Some now question whether that is an appropriate way for a democracy to be run; Richard Dawkins, in an article for Prospect magazine said: “I, and most other people, don’t have the time or the experience to do our due diligence on the highly complex economic and social issues facing our country in, or out of, Europe. That’s why we vote for our Member of Parliament, who is paid a good salary to debate such matters on our behalf, and vote on them. The European Union referendum, like the one on Scottish independence, should never have been called.”

Generations of anger

Politician's folly: Did Cameron make a monumental mistake in calling for a referendum? [Xinhua]

Politician’s folly: Did Cameron make a monumental mistake in calling for a referendum? [Xinhua]

 
What is troubling is that the UK is not alone: we’re seeing the same in the US, and in many other European countries, where right-wing politicians are tapping into the anger of generations of working and middle class voters who feel that the establishment, the elite, the political classes have largely ignored them and their plight.

This has been summed up by many UK and American voters who feel angry and who feel that through the EU referendum, or through Donald Trump’s candidacy, that this is the first opportunity they have had to really make a change to the direction their country is taking, and that, for once, their views count. “Every time I’ve voted, nothing ever gets done,” is how one voter put it in a video piece by the Guardian.

Politicians all over the world should take note: Symptoms of the cancer of democratic disengagement are already being seen in other parts of Europe, with the far right becoming the protest vote of choice in Austria, Hungary, Germany and France; its effects are being felt in Brazil and South Africa.

Back in the UK, the claim that the inhabitants of the Westminster bubble are so out-of-touch is something they reject, but the fact that they decided to go for a referendum in such a febrile, dysfunctional political atmosphere of distrust and hate rather suggests that they were, simply put, out-of-touch.

It also raises questions about David Cameron’s legacy, and his competence, after calling a referendum which started out as an attempt to try and deal with a perceived short-term threat within his own party and from the rise of UKIP.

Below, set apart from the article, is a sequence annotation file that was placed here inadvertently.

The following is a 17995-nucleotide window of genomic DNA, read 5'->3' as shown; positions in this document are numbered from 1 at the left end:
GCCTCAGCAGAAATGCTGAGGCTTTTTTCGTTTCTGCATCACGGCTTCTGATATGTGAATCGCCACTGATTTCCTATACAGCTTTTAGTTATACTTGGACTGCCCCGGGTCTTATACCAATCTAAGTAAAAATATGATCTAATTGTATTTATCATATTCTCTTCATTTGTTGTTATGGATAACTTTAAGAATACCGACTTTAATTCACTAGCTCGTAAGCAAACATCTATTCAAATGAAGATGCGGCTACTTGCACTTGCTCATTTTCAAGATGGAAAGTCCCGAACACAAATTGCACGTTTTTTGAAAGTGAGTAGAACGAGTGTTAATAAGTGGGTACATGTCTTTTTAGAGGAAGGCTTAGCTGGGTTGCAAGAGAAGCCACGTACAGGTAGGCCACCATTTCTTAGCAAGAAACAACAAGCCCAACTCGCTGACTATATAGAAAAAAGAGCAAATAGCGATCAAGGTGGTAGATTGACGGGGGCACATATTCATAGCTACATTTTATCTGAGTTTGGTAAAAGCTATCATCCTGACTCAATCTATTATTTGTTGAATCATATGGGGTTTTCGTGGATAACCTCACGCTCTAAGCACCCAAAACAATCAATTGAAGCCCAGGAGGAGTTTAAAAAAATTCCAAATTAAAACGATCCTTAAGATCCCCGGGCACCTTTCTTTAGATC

The offer of an “in-out referendum” was an act of political desperation from a coalition prime minister who knew an election was coming and needed to hold on to potential UKIP voters and placate the Eurosceptic right-wing of his own party. At the time the polls suggested another coalition, which, Cameron reckoned, meant that the pro-European Liberal Democrats would want a referendum off the agenda as a price for their continued support.

Cameron never expected that the Conservatives would win an outright majority on May 7, 2015, and to be honest, neither did anyone else; but it also meant that he would have to make good on his promise to hold that referendum.

Dawkins suggests this is incompetence of the highest order: “To call a referendum on a matter as important and fraught with complicated and intricate detail as EU membership was an act of monstrous irresponsibility: the desperate throw of a short-term chance, running scared before the UKIP tendency within his own party.”

The Scottish referendum in 2014 did not make the issue go away; if anything the anger after the result has become worse and more deep-rooted as the politicians have seemingly continued with business as usual despite a large proportion of the population clearly demonstrating at the ballot box that they wanted change.

Whatever the result on June 23, what is certain is that this is one short-term election promise that may haunt Westminster, and the whole of the UK, for decades to come.

The views expressed in this article are the author's own and do not necessarily reflect the publisher's editorial policy.

Leave a Reply

Your email address will not be published. Required fields are marked *

Anti-Spam * Time limit is exhausted. Please reload the CAPTCHA.